Transport

Fresh off the 3D printer: metal parts for Mercedes-Benz Trucks

Mercedes-Benz Trucks, a division of multinational automotive corporation Daimler (ETR: DAI), has announced the production of its first metal 3D printed spare parts.

The components, made directly from a digital data inventory, were produced for classic truck and Unimog models, now 15 years of out production.

It is the first time the company has released details of its digital spare part initiative – first announced in July 2016.

3D printed metal parts from Mercedes-Benz are now classified for installation on out-of-production truck models, including some all-wheel drive Unimog vehicles (pictured above). Photo via autobild.de
3D printed metal parts from Mercedes-Benz are now classified for installation on out-of-production truck models, including some all-wheel drive Unimog vehicles (pictured above). Photo via autobild.de

The edge on die-cast aluminium 

The 3D printed parts for the classic Mercedes-Benz models are thermostat covers for installation in a truck’s engine. These are made from an aluminium/silicon/magnesium alloy (ALSi10Mg) and 3D printed using the selective laser melting (SLM) technique.

3D printed metal thermostat covers before cleaning in the SLM build chamber. Photo via Mercedes-Benz Trucks
3D printed metal thermostat covers before cleaning in the SLM build chamber. Photo via Mercedes-Benz Trucks

Though Mercedes has not released details of the exact machine used, it is likely that production will have been aided by metal additive manufacturing specialist EOS, a close partner of the company and collaborator on the Next Gen AM project.

Mercedes-Benz Trucks engine thermostat covers after dusting off powder excess. Photo via Mercedes-Benz/Daimler
Mercedes-Benz Trucks engine thermostat covers after dusting off powder excess. Photo via Mercedes-Benz/Daimler

The parts delivered offer high strength, hardness, and dynamic resistance matching the company’s stringent quality assurance specifications.

In comparison with conventionally die-cast aluminium parts, the 3D printed covers offer almost almost 100 percent density and a greater material purity.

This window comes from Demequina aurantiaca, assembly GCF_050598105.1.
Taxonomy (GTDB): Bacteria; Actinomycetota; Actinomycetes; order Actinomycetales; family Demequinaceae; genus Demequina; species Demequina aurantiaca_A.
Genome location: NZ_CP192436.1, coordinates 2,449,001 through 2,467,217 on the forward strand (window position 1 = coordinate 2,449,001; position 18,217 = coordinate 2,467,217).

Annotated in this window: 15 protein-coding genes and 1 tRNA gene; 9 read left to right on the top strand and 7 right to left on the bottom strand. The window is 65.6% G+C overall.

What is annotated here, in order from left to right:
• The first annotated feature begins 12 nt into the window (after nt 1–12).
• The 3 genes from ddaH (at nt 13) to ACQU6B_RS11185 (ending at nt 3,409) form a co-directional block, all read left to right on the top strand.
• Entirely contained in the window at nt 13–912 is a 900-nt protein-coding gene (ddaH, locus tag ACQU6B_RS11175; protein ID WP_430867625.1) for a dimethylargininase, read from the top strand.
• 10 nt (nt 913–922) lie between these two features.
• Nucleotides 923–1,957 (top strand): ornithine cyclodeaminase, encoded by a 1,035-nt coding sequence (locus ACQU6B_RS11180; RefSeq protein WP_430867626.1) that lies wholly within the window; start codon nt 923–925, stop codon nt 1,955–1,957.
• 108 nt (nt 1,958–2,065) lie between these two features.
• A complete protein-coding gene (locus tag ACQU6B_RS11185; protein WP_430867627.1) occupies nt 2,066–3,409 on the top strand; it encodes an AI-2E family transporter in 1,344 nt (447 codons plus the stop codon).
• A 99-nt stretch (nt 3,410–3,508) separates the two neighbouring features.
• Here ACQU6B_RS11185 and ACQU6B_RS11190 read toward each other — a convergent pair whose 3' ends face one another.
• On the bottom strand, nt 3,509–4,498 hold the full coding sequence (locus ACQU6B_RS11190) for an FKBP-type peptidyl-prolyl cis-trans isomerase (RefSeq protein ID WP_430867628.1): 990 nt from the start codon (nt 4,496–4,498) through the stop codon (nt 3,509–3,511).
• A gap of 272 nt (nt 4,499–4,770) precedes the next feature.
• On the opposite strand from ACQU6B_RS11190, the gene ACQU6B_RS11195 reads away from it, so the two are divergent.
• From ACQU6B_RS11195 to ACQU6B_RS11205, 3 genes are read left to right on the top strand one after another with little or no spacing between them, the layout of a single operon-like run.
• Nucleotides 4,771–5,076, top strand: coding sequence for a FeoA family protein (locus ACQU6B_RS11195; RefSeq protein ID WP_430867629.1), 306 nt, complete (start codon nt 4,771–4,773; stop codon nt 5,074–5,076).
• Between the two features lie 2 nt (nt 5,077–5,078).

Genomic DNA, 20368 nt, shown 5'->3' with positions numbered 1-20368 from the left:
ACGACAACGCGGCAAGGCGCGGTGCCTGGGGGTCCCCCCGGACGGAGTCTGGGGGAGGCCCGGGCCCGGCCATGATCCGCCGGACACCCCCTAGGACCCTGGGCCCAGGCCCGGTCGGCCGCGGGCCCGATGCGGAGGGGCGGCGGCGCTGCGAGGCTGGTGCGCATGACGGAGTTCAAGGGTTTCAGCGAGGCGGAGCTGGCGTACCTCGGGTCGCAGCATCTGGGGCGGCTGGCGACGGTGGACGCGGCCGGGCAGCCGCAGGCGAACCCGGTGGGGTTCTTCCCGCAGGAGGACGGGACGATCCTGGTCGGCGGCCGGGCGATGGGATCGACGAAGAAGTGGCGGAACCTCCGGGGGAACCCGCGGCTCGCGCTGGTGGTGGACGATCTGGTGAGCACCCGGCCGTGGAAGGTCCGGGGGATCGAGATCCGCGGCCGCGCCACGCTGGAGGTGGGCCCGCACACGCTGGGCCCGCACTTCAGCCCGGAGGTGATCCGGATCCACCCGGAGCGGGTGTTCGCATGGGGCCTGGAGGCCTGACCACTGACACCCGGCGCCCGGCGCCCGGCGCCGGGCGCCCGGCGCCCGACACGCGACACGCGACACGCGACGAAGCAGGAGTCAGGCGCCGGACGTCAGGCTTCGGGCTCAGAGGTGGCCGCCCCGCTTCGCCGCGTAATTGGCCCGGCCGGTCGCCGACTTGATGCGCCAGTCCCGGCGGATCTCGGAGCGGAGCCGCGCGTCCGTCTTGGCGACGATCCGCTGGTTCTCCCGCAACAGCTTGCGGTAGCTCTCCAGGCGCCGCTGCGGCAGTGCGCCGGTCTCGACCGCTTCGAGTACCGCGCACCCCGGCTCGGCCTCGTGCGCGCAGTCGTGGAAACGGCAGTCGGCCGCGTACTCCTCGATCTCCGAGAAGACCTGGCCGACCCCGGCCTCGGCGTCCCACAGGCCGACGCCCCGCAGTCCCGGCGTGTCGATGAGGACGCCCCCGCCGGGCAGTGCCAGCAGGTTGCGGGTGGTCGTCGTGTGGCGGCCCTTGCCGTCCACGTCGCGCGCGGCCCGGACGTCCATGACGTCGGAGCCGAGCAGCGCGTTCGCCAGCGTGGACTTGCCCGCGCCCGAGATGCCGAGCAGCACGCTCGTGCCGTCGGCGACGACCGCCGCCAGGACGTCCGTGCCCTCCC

Spare part production anywhere and everywhere

The success of thermostat cover qualification paves the way for more decentralized production at Mercedes-Benz.

Andreas Deuschle, Head of Marketing & Operations in Customer Services & Parts at Mercedes-Benz Trucks, comments, “The availability of spare parts during a workshop visit is essential for our customers – no matter how old the truck is, or where it is located.”


Daimler presents additive manufacturing on a plate. Clip via Next Gen AM at EOS.

“The particular added value of 3D printing technology is that it considerably increases speed and flexibility, especially when producing spare and special parts. This gives us completely new possibilities for offering our customers spare parts rapidly and at attractive prices, even long after series production has ceased.”

Through a partnership with Ricoh, Mercedes-Benz Trucks parent company Daimler is also implementing additive manufacturing into its rapid prototyping process, and rolling out on-demand plastic part production for its buses.

To stay up to date with progress decentralized production from Daimler, and other companies in the industry, follow our active social media sites and sign up to the 3D Printing Industry newsletter.

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Featured image: 3D printed metal thermostat covers before cleaning in the SLM build chamber. Photo via Mercedes-Benz/Daimler

Update: As eagle-eyed readers have noted, the additive manufacturing machine in use at Mercedes-Benz Trucks appears to be a Renishaw AM400. Many thanks to all those who got in touch, well spotted!

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